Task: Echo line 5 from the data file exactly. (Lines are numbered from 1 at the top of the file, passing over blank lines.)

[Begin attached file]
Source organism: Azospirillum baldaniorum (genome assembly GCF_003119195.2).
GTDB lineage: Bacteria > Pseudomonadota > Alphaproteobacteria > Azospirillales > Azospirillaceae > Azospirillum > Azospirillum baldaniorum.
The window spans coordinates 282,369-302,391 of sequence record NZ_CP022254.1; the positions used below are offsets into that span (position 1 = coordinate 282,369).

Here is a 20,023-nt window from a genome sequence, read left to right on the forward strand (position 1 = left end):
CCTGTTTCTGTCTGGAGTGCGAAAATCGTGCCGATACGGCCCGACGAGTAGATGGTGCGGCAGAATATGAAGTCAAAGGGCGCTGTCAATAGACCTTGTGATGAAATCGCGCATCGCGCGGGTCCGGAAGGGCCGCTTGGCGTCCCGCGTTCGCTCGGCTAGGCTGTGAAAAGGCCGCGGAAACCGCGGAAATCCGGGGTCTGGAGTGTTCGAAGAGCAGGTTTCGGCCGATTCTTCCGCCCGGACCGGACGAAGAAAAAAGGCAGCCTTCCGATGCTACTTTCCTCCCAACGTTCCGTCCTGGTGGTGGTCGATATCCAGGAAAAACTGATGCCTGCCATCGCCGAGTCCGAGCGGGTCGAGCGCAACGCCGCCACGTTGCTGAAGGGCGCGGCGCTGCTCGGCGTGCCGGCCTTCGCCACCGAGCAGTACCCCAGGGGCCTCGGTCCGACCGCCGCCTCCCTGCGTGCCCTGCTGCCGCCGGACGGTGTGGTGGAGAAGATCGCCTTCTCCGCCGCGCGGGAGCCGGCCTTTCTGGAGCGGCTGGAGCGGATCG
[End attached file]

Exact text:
CCTGTTTCTGTCTGGAGTGCGAAAATCGTGCCGATACGGCCCGACGAGTAGATGGTGCGGCAGAATATGAAGTCAAAGGGCGCTGTCAATAGACCTTGTGATGAAATCGCGCATCGCGCGGGTCCGGAAGGGCCGCTTGGCGTCCCGCGTTCGCTCGGCTAGGCTGTGAAAAGGCCGCGGAAACCGCGGAAATCCGGGGTCTGGAGTGTTCGAAGAGCAGGTTTCGGCCGATTCTTCCGCCCGGACCGGACGAAGAAAAAAGGCAGCCTTCCGATGCTACTTTCCTCCCAACGTTCCGTCCTGGTGGTGGTCGATATCCAGGAAAAACTGATGCCTGCCATCGCCGAGTCCGAGCGGGTCGAGCGCAACGCCGCCACGTTGCTGAAGGGCGCGGCGCTGCTCGGCGTGCCGGCCTTCGCCACCGAGCAGTACCCCAGGGGCCTCGGTCCGACCGCCGCCTCCCTGCGTGCCCTGCTGCCGCCGGACGGTGTGGTGGAGAAGATCGCCTTCTCCGCCGCGCGGGAGCCGGCCTTTCTGGAGCGGCTGGAGCGGATCG